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Part 2 -Teaching Money Management

Updated: Dec 20, 2020

My last blog on money management was the pretext to applying specific techniques where I created scenarios and taught lessons that when my daughters applied them as future adults they would be able to comfortably manage their money and have a lifestyle that is commensurate with their income.

As noted previously, this was a deliberate effort to instill in them an innate understanding of priorities, patience and credit/debt management. I sought to set a sound foundation whereby they felt confident and understood the difference between "want versus need." The saying "don't try keeping up with the Joneses," was used when trying to compel others to effectively live within their means. We used it more than once in my house to emphasize you can't always have what you want when you don't have the money to afford it.

The fundamental change occurred when they started "working" for me in the form of making my lunch everyday before I went to work in the Pentagon. Unlike when they were 5 or 6 and really were happy to have money, this marked a clear change in accountability. My youngest was 9 years old, my oldest was 11 - and I would not start any later than those ages. My oldest had demonstrated positive tendencies regarding saving and being conservative (overly at times) about spending her money, but not quite so with my youngest.

Once they started making my lunch I focused on two initial aspects - 1) pay is predicated on the work done, 2) you need to know what you are doing with the pay you get. This meant defining when they would get paid, and how much so they could determine what they will be earning every month. Initially it was an hourly rate. Therefore, if I was out of town, or they forgot to make my lunch, they would only get paid for what they physically did for a given month. Later we "renegotiated" and did salaried so regardless of how often they made my lunch they knew how much they would earn. This also meant that if they forgot one summer morning, I would wake them up because I was already paying for it. The lessons taught in customer service, adjusting their schedule and being responsible served as teaching points as well.

Once we established their monthly income, we had to educate them on where to put their money and how to access their money. We also taught them what they could do with what they have any given month, or if they saved over several months what more they could buy. The first year was basic education on earning money, saving money, spending money and accounting for where the money was going over time. This was the foundation, and once we changed to salaried and they approached the teenage years, we expanded from that reference point. We opened up their checking and savings account, we introduced them more formally to seeking sales or deals so their money goes further, we exposed them to various ways to spend their money beyond cash exchange (i.e. using a debt card and writing checks, including tracking the latency between when the check was written versus cashed).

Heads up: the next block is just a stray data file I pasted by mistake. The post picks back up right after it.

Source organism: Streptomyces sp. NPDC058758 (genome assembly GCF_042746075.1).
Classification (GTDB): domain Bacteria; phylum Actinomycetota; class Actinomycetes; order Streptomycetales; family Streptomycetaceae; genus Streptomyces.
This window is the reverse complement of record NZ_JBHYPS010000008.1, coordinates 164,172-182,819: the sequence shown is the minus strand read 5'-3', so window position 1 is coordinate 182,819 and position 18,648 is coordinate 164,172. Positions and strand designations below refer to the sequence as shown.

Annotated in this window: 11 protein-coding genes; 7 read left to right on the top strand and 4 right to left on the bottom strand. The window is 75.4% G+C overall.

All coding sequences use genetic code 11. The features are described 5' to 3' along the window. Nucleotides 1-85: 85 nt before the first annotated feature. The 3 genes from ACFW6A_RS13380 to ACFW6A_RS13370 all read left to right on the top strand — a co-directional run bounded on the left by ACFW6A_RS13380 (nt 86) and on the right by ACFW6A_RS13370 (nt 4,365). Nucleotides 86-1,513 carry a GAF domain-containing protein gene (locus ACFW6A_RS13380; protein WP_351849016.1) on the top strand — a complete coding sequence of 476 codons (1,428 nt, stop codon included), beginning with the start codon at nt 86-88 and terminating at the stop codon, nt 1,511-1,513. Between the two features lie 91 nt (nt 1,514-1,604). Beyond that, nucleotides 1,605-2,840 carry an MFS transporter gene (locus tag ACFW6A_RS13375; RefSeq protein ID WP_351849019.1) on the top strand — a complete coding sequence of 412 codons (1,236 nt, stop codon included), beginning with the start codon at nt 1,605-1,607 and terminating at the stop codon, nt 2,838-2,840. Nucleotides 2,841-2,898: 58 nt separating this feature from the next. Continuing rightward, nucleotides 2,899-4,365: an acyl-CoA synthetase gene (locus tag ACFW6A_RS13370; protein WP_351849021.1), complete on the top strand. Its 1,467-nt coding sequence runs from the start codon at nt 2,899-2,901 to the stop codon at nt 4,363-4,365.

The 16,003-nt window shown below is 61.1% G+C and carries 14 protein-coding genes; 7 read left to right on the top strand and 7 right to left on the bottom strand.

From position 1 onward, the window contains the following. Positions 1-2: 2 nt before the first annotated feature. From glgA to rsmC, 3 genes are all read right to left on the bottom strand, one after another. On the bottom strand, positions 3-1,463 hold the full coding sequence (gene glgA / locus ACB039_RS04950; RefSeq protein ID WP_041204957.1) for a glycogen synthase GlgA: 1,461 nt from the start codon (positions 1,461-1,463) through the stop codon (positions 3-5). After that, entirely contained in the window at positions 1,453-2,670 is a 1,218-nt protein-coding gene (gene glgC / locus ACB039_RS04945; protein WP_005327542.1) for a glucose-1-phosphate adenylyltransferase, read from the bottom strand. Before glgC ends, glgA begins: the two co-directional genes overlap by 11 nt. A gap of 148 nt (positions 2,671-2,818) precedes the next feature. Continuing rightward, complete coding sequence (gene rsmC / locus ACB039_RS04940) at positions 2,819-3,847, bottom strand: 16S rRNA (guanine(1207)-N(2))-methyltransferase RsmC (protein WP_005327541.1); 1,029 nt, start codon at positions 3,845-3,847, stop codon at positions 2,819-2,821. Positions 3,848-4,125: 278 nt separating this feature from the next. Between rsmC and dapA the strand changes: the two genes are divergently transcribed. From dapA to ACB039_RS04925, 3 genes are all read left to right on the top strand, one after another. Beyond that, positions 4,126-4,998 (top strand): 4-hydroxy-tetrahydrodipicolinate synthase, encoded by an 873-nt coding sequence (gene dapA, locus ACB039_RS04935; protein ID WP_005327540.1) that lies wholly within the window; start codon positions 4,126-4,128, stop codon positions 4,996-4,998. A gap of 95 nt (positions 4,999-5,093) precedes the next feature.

This foundation and the basic money management principles really carried through high school. And with routine discussion, explanations of their reasoning for spending and accounting for what is or is not in their account over the 7-9 years allowed me to understand whether they "got it" in real time. This appreciation allowed me to be more restrictive whenever their maturity was not progressing in a way I thought was appropriate.

In the next blog I will cover the last phase - the college and early post-college years. This phase introduced the use of credit cards, appreciation of credit score, impact on interest rates, purchasing of large dollar items, investments and managing bill-paying versus discretionary income. I will write about how I went about ensuring the near decade of education was not compromised when they became young adults - and the amount of money and impact of mistakes significantly increased.

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